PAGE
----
Under the Surface is a non-profit organization that provides a place for Canadian veterans RCMP, police, fire, and paramedics to recover through diving.
For the woman, and man, behind the organization, it was an idea that hit close to home.
“I feel like everything I have accomplished so far in my life has led me to create Under the Surface,” says Natalka MacKay, the co-founder.
That list of accomplishments is impressive. Natalka has worked as a paramedic, an adult educator in advanced cardiac and pediatric life support, CPR and First Aid. She’s also traveled the world as a diver and earned her PADI and HSA (Handicapped Scuba Association) Instructor certifications.
“My passion for scuba diving and helping people, along with having the medical knowledge to easily adapt and accommodate for those with mental and physical injuries, as well as being a family transitioning out of the military ourselves, made the idea of starting Under the Surface attainable,” she says.
Natalka’s husband, Bob, is a Canadian Military Veteran and understands the experience first-hand.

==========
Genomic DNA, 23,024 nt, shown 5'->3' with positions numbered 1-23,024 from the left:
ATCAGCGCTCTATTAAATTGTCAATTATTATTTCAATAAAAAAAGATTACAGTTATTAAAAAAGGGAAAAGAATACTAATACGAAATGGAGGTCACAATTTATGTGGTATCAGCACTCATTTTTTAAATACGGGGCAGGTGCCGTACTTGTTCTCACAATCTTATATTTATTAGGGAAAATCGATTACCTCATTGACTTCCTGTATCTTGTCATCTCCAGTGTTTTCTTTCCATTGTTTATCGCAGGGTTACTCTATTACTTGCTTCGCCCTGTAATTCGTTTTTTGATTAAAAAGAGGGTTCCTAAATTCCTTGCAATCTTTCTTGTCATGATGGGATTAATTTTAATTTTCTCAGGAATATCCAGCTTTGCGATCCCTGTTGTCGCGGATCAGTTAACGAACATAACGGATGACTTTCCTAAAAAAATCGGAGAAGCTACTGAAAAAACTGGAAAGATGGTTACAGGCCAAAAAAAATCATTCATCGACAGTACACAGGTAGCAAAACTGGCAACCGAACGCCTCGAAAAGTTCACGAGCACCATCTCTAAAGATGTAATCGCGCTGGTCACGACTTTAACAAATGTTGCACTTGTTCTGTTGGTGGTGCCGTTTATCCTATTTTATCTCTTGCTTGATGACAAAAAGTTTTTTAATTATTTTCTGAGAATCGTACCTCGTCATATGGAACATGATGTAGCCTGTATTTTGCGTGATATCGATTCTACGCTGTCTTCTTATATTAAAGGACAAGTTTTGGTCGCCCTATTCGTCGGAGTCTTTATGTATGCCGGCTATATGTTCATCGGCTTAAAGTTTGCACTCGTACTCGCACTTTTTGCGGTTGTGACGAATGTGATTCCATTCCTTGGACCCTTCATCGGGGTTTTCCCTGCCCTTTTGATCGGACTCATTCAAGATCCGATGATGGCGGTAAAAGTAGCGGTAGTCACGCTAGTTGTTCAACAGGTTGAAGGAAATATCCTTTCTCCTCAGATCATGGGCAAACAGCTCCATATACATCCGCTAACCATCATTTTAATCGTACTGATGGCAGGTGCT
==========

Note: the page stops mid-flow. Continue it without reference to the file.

“I suffer from PTSD complicated by chronic back pain,” he says. “My first dive experience was with Natalka after I had returned home from an especially difficult tour in Afghanistan working as a front-line medic. After scuba diving, nightmares of terror, death, and destruction transformed into dreams about fish and the incredible feeling of buoyancy.”
It wasn’t just his mental state that was starting to heal. He noticed physical changes, too.
“My need for pain relief was decreased considerably for weeks. I felt like a new person,” he says. “The transition process from the military can be difficult, and those difficulties can be compounded by injuries.”
MacKay also credits diving to providing veterans with a sense of place.
“During the transition process, many veterans feel a distinct sense of loss,” he says. “Veterans were once an integral piece of a team. Their skill set was needed, but after release, many find it hard to find the same level of success. Realizing a first success post-military can be elusive because the accustomed support system in the military is no longer available. Through Under the Surface, we can help them have the success of learning a new and technical skill like diving. One success can lead to increased confidence and a desire to increase their own capacity.”
But the program isn’t just about helping those with mental and physical needs. It’s also about the family members.
“Underwater, we are all equal,” Natalka says. “Scuba diving provides an opportunity to explore new possibilities and builds a sense of identity that can lead to personal growth and a healthy lifestyle which many veterans can find difficult after being medically discharged from the military. Having a support person on this journey, whether it be a spouse, child or friend will create bonds, memories, and skills that focus on abilities, not disabilities.”
Bob also stresses the importance of family to the program.